GHG Emissions and Concentrations Are Increasing

Human activities have increased the concentration of CO2 and certain other GHGs in the atmosphere. Detailed worldwide records of fossil fuel consumption indicate that fossil fuel burning currently releases over 30 billion tons of CO2 into the atmosphere every year (Figure 2.3, blue curve). Tropical deforestation and other land use changes release an additional 3 to 5 billion tons every year.

Precise measurements of atmospheric composition at many sites around the world indicate that CO2 levels are increasing, currently at a pace of almost 2 parts per million (ppm) per year. We know that this increase is largely the result of human activities because the chemical signature of the excess CO2 in the atmosphere can be linked to the composition of the CO2 in emissions from fossil fuel burning. Moreover, analyses of bubbles trapped in ice cores from Greenland and Antarctica reveal that atmospheric CO2 levels have been rising steadily since the start of the Industrial Revolution (usually taken as 1750; see Figure 2.3, red curve). The current CO2 level (388 ppm as of the end of 2009) is higher than it has been in at least 800,000 years.

2000

FIGURE 2.3 CO2 emissions due to fossil fuel burning (blue line and right axis) from 1800 to 2006 and atmospheric CO2 concentrations (red line and left axis) from 1847 to 2008. For further details see Figures 6.2, 6.3, and 6.4. Based on data from Boden et al. (2009), Keeling et al. (2009), and Neftel et al. (1994).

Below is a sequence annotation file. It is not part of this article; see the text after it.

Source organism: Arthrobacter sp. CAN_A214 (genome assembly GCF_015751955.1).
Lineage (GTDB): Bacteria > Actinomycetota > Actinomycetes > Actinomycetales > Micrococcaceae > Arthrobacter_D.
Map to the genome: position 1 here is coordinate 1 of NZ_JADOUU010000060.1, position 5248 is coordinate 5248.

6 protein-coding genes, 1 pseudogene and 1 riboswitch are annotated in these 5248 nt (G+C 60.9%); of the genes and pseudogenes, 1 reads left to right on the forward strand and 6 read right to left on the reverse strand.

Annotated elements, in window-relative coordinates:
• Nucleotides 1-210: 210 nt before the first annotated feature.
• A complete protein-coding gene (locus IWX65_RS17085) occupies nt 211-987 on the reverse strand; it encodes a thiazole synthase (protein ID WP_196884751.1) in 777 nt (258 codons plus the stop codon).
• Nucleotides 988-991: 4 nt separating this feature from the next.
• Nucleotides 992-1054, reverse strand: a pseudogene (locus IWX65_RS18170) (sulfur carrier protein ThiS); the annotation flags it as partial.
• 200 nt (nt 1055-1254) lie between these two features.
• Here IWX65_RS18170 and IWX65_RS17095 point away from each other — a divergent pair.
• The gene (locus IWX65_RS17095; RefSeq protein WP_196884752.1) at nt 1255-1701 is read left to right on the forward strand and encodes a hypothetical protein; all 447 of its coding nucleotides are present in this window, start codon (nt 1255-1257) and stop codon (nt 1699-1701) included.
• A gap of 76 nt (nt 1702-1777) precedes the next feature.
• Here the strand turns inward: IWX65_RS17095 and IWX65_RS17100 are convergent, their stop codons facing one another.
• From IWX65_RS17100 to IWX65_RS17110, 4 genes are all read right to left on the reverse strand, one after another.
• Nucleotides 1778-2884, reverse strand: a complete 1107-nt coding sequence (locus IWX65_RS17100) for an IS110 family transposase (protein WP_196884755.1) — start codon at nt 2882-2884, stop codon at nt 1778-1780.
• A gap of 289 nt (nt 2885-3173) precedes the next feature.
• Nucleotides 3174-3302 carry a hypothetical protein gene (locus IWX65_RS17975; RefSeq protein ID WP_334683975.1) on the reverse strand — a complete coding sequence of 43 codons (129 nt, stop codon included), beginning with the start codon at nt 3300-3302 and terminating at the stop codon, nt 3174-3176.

2000

FIGURE 2.3 CO2 emissions due to fossil fuel burning (blue line and right axis) from 1800 to 2006 and atmospheric CO2 concentrations (red line and left axis) from 1847 to 2008. For further details see Figures 6.2, 6.3, and 6.4. Based on data from Boden et al. (2009), Keeling et al. (2009), and Neftel et al. (1994).

Only 45 percent of the CO2 emitted by human activities remains in the atmosphere; the remainder is absorbed by the oceans and land surface. Current estimates, which are based on a combination of direct measurements and models that simulate ecosystem processes and biogeochemical cycles, indicate that roughly twice as much CO2 is taken up annually by ecosystems on the land surface as is released by deforestation; thus, the land surface is a net "carbon sink." The oceans are also a net carbon sink, but only some of the CO2 absorbed by the oceans is taken up and used by marine plants; most of it combines with water to form carbonic acid, which (as described below) is harmful to many kinds of ocean life. The combined impacts of rising CO2 levels, temperature change, and other climate changes on natural ecosystems and on agriculture are described later in this chapter and in further detail in Part II of the report.

Guide to Alternative Fuels

Guide to Alternative Fuels

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